Crystal Structure of Caulobacter Crescentus Polynucleotide Phosphorylase Reveals a Mechanism of RNA Substrate Channelling and RNA Degradosome Assembly.Hardwick, S.W., Gubbey, T., Hug, I., Jenal, U., Luisi, B.F.
(2012) Open Biol 2: 20028
- PubMed: 22724061
- DOI: https://doi.org/10.1098/rsob.120028
- Primary Citation of Related Structures:
4AID, 4AIM, 4AM3
- PubMed Abstract:
Polynucleotide phosphorylase (PNPase) is an exoribonuclease that cleaves single-stranded RNA substrates with 3'-5' directionality and processive behaviour. Its ring-like, trimeric architecture creates a central channel where phosphorolytic active sites reside. One face of the ring is decorated with RNA-binding K-homology (KH) and S1 domains, but exactly how these domains help to direct the 3' end of single-stranded RNA substrates towards the active sites is an unsolved puzzle. Insight into this process is provided by our crystal structures of RNA-bound and apo Caulobacter crescentus PNPase. In the RNA-free form, the S1 domains adopt a 'splayed' conformation that may facilitate capture of RNA substrates. In the RNA-bound structure, the three KH domains collectively close upon the RNA and direct the 3' end towards a constricted aperture at the entrance of the central channel. The KH domains make non-equivalent interactions with the RNA, and there is a marked asymmetry within the catalytic core of the enzyme. On the basis of these data, we propose that structural non-equivalence, induced upon RNA binding, helps to channel substrate to the active sites through mechanical ratcheting. Structural and biochemical analyses also reveal the basis for PNPase association with RNase E in the multi-enzyme RNA degradosome assembly of the α-proteobacteria.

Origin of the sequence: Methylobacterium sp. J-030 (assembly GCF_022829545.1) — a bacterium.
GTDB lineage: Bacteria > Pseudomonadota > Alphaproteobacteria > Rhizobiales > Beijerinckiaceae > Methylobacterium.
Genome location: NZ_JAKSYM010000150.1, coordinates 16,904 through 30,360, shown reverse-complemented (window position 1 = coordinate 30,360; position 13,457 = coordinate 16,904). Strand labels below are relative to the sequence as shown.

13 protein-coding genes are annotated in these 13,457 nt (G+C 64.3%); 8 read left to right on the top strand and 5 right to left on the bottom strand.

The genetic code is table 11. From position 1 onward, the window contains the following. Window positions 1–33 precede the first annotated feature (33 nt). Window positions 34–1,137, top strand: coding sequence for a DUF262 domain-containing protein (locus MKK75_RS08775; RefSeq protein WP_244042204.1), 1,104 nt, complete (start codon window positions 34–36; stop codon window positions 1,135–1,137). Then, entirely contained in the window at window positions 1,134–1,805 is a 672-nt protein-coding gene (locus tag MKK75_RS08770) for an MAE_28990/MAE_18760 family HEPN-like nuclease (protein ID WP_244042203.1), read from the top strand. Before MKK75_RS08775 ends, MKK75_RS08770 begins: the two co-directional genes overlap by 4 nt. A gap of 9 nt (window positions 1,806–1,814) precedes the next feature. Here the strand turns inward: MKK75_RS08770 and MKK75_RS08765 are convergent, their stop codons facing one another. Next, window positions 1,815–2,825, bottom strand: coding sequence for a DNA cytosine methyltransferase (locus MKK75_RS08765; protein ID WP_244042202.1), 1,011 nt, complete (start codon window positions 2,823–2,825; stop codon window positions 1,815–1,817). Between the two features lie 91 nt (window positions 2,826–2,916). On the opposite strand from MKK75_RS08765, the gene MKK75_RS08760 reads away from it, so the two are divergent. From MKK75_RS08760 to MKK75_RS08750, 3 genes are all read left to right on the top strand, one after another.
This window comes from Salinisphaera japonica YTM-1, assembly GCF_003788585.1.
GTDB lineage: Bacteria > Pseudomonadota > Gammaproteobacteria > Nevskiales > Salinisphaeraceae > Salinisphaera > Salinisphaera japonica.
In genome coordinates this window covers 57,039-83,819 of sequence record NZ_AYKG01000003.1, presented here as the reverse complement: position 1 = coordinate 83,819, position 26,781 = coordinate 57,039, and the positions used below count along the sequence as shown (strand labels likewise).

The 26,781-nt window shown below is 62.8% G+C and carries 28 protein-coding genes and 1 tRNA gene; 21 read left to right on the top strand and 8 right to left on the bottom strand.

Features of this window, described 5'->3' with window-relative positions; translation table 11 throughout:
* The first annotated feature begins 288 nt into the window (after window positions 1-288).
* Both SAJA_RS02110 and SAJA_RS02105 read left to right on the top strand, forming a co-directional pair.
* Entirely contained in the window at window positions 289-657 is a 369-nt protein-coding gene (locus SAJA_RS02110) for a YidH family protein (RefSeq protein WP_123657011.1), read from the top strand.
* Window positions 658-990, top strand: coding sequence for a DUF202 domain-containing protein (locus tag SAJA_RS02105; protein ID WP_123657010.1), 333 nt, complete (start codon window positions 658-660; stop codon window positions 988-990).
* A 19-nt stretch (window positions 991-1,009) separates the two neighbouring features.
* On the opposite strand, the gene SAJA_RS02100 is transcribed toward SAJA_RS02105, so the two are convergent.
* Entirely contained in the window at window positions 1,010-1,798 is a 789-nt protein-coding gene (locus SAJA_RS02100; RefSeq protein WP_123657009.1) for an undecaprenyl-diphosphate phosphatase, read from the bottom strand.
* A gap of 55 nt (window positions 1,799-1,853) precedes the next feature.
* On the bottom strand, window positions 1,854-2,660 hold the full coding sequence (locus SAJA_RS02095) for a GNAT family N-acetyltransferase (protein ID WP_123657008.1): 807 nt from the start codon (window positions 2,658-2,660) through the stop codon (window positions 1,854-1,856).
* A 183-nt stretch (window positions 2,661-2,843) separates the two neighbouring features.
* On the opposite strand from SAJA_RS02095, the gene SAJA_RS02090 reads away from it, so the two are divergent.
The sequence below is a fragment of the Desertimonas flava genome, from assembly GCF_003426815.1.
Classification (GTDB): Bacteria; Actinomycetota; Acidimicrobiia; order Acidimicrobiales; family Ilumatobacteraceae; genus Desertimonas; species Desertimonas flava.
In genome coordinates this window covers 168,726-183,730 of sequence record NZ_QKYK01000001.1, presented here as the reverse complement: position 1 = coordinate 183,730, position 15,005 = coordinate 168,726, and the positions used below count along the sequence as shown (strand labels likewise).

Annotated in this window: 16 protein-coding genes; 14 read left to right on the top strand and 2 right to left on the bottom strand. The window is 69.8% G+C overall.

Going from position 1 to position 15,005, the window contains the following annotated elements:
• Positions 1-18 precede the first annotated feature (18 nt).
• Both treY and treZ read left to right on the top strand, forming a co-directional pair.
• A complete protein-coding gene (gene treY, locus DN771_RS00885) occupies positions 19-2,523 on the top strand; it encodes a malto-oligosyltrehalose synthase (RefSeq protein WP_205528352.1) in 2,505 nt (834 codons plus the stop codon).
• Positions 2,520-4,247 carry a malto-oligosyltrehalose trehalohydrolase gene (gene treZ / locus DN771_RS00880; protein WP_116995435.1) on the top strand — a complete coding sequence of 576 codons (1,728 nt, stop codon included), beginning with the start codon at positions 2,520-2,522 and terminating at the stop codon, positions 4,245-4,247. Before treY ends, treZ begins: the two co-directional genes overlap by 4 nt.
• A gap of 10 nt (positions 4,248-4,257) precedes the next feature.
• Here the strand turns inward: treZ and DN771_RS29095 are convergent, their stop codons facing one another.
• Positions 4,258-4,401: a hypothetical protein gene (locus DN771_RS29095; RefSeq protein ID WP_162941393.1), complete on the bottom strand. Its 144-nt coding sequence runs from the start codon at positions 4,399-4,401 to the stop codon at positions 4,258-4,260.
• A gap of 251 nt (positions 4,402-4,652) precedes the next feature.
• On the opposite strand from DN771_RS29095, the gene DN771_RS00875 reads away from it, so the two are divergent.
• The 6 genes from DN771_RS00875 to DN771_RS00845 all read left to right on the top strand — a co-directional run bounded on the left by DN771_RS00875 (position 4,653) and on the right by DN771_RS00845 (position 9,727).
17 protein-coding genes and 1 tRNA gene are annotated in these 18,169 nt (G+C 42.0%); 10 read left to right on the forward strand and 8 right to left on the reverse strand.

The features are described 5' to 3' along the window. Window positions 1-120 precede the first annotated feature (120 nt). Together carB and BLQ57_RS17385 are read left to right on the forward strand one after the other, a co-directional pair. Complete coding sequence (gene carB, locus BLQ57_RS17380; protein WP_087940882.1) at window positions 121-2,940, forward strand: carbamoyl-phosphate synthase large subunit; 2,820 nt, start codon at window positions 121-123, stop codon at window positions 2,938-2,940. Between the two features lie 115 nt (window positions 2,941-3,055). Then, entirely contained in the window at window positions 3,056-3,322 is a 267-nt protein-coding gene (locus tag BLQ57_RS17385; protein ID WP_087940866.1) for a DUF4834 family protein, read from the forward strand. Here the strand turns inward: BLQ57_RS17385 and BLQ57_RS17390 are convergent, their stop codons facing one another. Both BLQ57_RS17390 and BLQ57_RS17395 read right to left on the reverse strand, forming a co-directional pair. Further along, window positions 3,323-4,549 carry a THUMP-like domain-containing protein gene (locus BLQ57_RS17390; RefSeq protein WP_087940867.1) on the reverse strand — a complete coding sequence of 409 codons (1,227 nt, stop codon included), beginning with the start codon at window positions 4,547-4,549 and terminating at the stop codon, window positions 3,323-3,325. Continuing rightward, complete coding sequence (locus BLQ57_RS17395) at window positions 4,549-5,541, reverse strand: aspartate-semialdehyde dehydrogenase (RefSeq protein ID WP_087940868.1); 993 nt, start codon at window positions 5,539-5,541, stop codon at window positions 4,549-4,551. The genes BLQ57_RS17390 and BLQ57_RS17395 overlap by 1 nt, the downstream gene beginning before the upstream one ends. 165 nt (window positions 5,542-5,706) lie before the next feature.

Department of Biochemistry, University of Cambridge, Tennis Court Road, Cambridge CB2 1GA, UK.